Tag Archives: World heritage

Visit one of the Seven Wonders of the Waterways

Canal scenery

The list of the ‘Seven Wonders of the Waterways’ was compiled half a century ago by Robert Aickman, co-founder of the Inland Waterways Association and published in his book Know Your Waterways.

The scale of these extraordinary structures – which built by the engineering superstars of their day – still amazes visitors today.

We’ve revisited the list and added details of our nearest canal boat hire bases so you can plan a visit to one or more of them on your next canal boat holiday:

The Pontcysyllte Aqueduct…carrying the Llangollen Canal 38 metres (126ft) high above the River Dee, the awesome World Heritage Pontcysyllte Aqueduct is the highest and longest in Britain.  It was built between 1795 and 1805, uses 18 magnificent piers made of local stone and a 307-metre (1007ft) long trough for the canal to run through.With not even a hand rail on the south side of the aqueduct to obscure the views of the breath-taking Dee Valley below, narrowboat holiday-makers literally feel like they are floating above the earth!***Our nearest base is just a 20-minute cruise away at Trevor on the Llangollen Canal in Wrexham.The Anderton Boat Lift…also known as ‘The Cathedral of the Canals’ this extraordinary structure raises boats 15 metres (50ft) from the River Weaver to the Trent & Mersey Canal.  Designed by Edwin Clark and opened in 1875, it consists of two caissons, each large enough to take a barge or pair of narrowboats.Sadly, in 1983 problems with the mechanism caused the lift to close but it reopened in 2002, following a restoration programme supported by the Heritage Lottery Fund.***Our nearest base is a nine-hour cruise away at Bunbury on the Shropshire Union Canal in Cheshire.The Caen Hill Flight…with 16 of its 29 locks falling in a straight line, the Caen Hill flight of locks on the Kennet & Avon Canal at Devizes in Wiltshire is visually the most impressive in the country.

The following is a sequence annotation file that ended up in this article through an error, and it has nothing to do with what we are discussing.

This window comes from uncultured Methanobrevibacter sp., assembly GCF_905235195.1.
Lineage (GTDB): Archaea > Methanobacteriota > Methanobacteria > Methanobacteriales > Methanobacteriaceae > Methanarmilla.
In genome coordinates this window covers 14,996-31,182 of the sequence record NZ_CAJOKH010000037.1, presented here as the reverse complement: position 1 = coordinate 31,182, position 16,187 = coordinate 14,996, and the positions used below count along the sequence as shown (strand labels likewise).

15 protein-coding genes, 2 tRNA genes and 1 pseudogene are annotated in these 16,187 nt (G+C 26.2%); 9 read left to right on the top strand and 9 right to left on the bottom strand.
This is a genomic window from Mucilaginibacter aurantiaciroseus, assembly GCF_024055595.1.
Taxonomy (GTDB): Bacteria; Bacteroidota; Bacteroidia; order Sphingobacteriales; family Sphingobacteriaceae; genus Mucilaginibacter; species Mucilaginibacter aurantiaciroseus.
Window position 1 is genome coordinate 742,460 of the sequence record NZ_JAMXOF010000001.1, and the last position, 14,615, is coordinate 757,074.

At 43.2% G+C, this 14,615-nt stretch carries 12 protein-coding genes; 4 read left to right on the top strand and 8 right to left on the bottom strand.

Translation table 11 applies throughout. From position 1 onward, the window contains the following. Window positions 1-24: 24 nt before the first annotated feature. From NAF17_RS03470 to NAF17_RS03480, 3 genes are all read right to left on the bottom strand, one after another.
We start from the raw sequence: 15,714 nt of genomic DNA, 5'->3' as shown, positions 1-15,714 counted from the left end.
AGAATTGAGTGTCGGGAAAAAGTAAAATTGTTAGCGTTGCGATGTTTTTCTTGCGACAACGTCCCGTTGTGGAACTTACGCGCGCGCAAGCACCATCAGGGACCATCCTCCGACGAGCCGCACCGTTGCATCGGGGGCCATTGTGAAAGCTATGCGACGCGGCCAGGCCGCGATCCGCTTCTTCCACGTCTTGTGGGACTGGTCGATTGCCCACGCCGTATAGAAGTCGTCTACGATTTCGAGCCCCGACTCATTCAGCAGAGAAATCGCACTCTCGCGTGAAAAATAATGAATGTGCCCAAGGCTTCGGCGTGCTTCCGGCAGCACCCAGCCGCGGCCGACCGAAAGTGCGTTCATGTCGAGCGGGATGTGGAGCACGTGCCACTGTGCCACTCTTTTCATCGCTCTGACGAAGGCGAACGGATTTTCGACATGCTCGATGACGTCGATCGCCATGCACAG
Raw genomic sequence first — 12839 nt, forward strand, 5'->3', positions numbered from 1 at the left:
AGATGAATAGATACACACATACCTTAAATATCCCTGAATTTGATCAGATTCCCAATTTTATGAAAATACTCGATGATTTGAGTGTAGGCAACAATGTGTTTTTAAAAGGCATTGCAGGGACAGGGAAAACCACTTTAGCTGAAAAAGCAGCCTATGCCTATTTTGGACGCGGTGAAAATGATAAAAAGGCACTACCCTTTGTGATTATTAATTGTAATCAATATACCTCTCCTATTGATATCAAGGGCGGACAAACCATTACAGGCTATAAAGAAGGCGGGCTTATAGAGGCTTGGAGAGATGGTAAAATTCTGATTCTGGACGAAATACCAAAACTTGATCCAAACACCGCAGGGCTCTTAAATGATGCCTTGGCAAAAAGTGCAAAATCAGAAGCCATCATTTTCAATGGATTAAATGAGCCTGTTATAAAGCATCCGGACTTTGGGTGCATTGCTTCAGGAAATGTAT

The locks were the final link in the Kennet & Avon Canal’s construction, opening in 1810.  By 1950 they had become derelict but after a major restoration effort, they were reopened HM The Queen in 1990.

***Our nearest base is a seven-hour cruise away on the Kennet & Avon Canal at Bradford on Avon in Wiltshire.

The Burnley Embankment…also known as the Straight Mile, the Burnley embankment on the Leeds & Liverpool Canal stretches almost a mile long and is up to 60 feet high in places.

This impressive structure was designed by Robert Whitworth of the Leeds & Liverpool Canal Company and built between 1795 and 1801.  It carries the canal above Burnley and meant that the engineers did not have to build two sets of locks to cross the Calder Valley.

***Narrowboat holiday-makers can travel to Burnley as part of the Pennine Circuit which takes three weeks from our Great Haywood base.

The Bingley Five-Rise Locks…completed in 1774, this spectacular staircase of locks on the Leeds & Liverpool Canal 17 miles from Leeds, raises (or lowers) boats 18 metres (60ft) in five cavernous chambers.  The locks open directly from one to another, with the top gate of one forming the bottom gate of the next.

***Canal boat holiday-makers can travel through Bingley as part of the Pennine Circuit which takes three weeks from our Great Haywood base.

The Standedge Tunnel…at over three miles long tunnelling beneath the Pennines, this incredible feat of 18 and 19th century engineering is the longest, highest and deepest tunnel on the canal system.  Cutting through solid rock, it took the navvies 16 years to build, opening in 1811.

Unfortunately, the Huddersfield Canal became un-navigable in 1948 but after a long restoration programme, both the canal and tunnel were reopened in 2001.  Today’s boaters pass through the tunnel with a Canal & River Trust pilot, giving a vivid personal commentary.  There is also a trip boat operating from the Marsden end.

***Our base at Bunbury is a week’s cruise away from Marsden or Diggle.

Barton Swing Aqueduct…originally built in 1761 by James Brindley to take the Bridgewater Canal across the River Irwell, the Barton Aqueduct was considered a marvel at the time of its opening.

But when the Manchester Ship Canal company decided to use the course of the Irwell at Barton as part of its navigation channel, Brindley’s Aqueduct was replaced by the Barton Swing Aqueduct in 1893.  The 1,450 tonne, 100-metre long aqueduct swings open, full of water, to allow the passage of ships along the Manchester Ship Canal.

***Our base at Bunbury is a three or four day cruise away from the Barton Swing Aqueduct.